The great corn arrives.
The child-rain arrives.
In a way of beauty arrives.
From the west arrives.
In a way of beauty arrives.
The Turtle Hill Sangha is a small group of Nyingmapa householders living in the hills of southern - middle Tennessee. The sangha came together in 1989 to garner the benefits associated with
studying and practicing Buddhadharma in community. We also hang out together, garden, play music, go camping and depend on each other for regular good company. Presently (late 2010) only a handful of us are living on the land, sharing approximately 100 adjacent acres around Turtle Hill. This is an historically poor part of the country which is naturally ideal for solitude and contemplative retreat.
Dim Stirrings in the Cultural Swamp
of the Second Millennium
WE HAVE BEEN BLESSED
TO HAVE MADE MEANINGFUL CONTACT
WITH THE LINEAGE OF ENLIGHTENED
The freedoms and favorable conditions
are extremely difficult to obtain...
hundred million years ago, large portions of the southeastern United
States were submerged under the waters of a large inland sea called the
Appalachian Basin. Streams and rivers from mountains on the eastern
edge of the Basin deposited countless tons of sediment in everchanging
patterns as three entire ranges rose and eroded over a period of three
hundred million years. Beds of limestone and sandstone were laid down.
Shorelines shifted, deltas transformed into swamps, repeatedly rising
and submerging, building layers of shale and coal, until finally, the
last inundation occured about two hundred and fifty million years ago,
at the end of the Paleozoic. This was at the beginning of the most
recent period of mountain building in the area, called the Allegheny
Africa was pushing up against the coast of
southeastern North America with sufficient pressure to fold, buckle and
lift the pre-cambrian bedrock of the previous ranges over 15,000 ft.
into the sky. Today these peaks have eroded well below 7000 ft., and
people call them the Smokies. Because the force of the collision
dissipated as it moved westward, inland areas were not as severely
deformed and great slabs of rock hundreds of miles in length responded
to the pressure by uniformly rising as a tableland stretching from the
southern border of New York to northeastern Alabama. Millions of years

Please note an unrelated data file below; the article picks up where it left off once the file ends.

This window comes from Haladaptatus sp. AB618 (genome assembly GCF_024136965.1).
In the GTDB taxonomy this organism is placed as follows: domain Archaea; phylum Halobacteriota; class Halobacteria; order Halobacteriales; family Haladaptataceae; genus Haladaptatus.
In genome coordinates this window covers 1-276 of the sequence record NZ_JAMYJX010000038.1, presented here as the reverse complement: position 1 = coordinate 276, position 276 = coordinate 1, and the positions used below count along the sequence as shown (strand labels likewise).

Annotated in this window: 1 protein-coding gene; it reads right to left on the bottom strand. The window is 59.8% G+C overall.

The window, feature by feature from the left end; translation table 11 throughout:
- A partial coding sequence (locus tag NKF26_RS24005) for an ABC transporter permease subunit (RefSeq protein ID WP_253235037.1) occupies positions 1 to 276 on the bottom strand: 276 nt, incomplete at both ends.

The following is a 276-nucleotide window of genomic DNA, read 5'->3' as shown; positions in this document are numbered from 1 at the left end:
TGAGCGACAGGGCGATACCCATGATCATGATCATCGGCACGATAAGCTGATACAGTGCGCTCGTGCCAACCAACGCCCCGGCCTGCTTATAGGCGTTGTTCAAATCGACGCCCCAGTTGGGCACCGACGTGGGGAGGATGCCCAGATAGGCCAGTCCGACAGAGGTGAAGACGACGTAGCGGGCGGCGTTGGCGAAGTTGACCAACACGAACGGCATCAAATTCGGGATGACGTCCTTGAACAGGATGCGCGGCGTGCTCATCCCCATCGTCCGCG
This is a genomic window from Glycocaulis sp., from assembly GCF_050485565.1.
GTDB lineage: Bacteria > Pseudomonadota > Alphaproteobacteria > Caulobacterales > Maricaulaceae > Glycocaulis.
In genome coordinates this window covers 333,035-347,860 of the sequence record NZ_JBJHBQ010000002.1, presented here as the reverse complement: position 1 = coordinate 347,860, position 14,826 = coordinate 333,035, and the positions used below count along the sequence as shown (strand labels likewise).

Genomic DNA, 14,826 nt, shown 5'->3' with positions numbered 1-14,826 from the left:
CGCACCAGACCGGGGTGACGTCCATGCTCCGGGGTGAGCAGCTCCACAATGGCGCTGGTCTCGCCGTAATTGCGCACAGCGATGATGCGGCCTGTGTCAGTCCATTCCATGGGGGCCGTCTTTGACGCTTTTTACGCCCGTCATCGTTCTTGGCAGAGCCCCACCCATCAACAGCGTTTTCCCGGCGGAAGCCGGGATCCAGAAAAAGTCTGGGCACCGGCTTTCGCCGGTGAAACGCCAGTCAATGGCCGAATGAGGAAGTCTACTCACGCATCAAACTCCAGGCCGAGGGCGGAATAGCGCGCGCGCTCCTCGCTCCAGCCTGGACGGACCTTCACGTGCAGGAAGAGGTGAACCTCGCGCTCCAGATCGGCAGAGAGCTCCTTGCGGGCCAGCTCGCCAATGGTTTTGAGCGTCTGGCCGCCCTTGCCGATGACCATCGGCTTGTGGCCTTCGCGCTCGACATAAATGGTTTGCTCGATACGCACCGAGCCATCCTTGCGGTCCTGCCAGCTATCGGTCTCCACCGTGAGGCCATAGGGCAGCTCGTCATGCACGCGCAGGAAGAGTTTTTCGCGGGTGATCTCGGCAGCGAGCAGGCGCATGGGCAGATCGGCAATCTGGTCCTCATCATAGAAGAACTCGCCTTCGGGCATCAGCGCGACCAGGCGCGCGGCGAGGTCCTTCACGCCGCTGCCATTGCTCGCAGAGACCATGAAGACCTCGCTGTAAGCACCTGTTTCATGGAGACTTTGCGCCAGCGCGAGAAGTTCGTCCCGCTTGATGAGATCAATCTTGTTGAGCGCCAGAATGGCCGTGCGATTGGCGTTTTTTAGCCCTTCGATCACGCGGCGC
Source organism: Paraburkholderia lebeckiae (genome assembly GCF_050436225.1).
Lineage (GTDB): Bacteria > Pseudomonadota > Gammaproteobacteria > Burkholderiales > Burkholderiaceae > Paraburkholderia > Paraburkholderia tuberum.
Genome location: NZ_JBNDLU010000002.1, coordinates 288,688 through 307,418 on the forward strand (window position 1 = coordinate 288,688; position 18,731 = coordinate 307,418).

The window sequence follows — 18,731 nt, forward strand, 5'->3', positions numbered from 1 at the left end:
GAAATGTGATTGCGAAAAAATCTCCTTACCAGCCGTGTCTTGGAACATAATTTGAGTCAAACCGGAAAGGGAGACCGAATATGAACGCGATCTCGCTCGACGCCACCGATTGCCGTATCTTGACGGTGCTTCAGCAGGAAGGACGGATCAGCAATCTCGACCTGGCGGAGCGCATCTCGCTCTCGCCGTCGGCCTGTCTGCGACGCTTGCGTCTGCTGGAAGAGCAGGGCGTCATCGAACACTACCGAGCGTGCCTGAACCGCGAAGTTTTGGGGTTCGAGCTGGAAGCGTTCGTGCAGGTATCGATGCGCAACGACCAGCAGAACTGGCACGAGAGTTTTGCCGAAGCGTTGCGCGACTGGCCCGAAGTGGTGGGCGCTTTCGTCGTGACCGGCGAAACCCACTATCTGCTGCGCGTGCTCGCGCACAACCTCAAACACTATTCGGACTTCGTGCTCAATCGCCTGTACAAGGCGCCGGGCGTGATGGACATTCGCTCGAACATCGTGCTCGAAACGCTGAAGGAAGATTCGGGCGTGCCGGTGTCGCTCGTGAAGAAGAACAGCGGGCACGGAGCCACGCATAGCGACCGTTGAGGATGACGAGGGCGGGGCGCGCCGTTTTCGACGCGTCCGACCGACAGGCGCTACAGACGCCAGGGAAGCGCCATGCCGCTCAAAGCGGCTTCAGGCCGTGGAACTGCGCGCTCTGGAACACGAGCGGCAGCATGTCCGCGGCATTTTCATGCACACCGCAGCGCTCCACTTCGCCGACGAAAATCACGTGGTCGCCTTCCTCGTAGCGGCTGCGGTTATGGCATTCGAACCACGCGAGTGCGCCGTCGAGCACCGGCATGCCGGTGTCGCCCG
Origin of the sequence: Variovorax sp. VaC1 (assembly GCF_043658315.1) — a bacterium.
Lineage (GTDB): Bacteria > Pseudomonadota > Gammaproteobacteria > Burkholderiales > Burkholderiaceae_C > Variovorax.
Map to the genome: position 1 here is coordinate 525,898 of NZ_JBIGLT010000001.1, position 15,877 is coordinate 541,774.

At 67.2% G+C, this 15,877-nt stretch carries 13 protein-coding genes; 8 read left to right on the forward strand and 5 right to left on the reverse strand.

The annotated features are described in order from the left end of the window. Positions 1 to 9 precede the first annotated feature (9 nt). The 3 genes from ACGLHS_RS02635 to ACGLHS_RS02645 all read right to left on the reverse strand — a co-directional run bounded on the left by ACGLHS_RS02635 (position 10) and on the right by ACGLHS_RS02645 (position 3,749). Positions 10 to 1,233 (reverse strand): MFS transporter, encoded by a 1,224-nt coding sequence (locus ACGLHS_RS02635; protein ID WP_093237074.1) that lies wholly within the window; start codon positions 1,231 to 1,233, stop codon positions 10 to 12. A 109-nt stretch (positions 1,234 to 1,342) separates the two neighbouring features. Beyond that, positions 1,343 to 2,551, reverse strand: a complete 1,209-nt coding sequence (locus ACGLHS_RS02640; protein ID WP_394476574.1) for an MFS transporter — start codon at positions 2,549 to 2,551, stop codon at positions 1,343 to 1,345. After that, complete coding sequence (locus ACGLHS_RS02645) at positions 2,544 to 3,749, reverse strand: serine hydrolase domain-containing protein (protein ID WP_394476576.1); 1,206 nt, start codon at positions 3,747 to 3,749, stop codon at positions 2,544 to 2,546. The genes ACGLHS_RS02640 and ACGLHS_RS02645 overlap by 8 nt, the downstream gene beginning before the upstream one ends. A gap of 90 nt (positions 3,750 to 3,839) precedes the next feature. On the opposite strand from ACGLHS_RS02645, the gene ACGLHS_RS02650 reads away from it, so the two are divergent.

later, this feature remains 2,000 feet above sea level and is known
locally as the Cumberland Plateau. Located on the remnants of an eroded
spur off the extreme western edge of the plateau in what was once the
depths of the Appalachian Basin, a hill shaped like the shell of a box
turtle rises in the midst of a sea of rolling ridges, almost a thousand
feet above sea level. Turtle Hill is akin to a natural stupa or earth
mound and is blessed with an abundance of terrapene carolina
Liberation Upon Seeing
This script is a terma revelation by Terton Migyur Dorje:
retreat in the wilderness, like summer in a lush place where herbs grow -
I don't remain here, there is no way for
good qualities to be born.
high up in the mountains, don't
wander back into black towns.
I truly practice the sublime teachings.
If I must do something, may
Buddha's teaching bear it witness.
If I must do something, mix mindstream and dharma.
I must accomplish something, read
the life stories of past masters.
the use of other things? Spoiled brat!
a low seat and become rich with contentment.
hard to get free of the eight worldly concerns.
-His Holiness Dudjom Rinpoche
TURTLE HILL SANGHA
is registered with the IRS as a non-profit 501(c)3, allowing us to
accept tax-deductible donations. We welcome all contributions toward
our projects which presently include land preservation, charitable
offerings, sacred arts, a retreat cabin and supportive crew, media and educational
materials, a non-denominational lending library, and maintenance of
If you are interested in helping support
any of these efforts or want more information,
please write us at
Some sources used for quote on this page
Self-Liberation Through Seeing With Naked Awareness, trs. by John Myrdhin Reynolds, Station Hill, 1989
A Buddhist Histroy of the West, Studies in Lack, David r. Loy, SUNY Press, 2002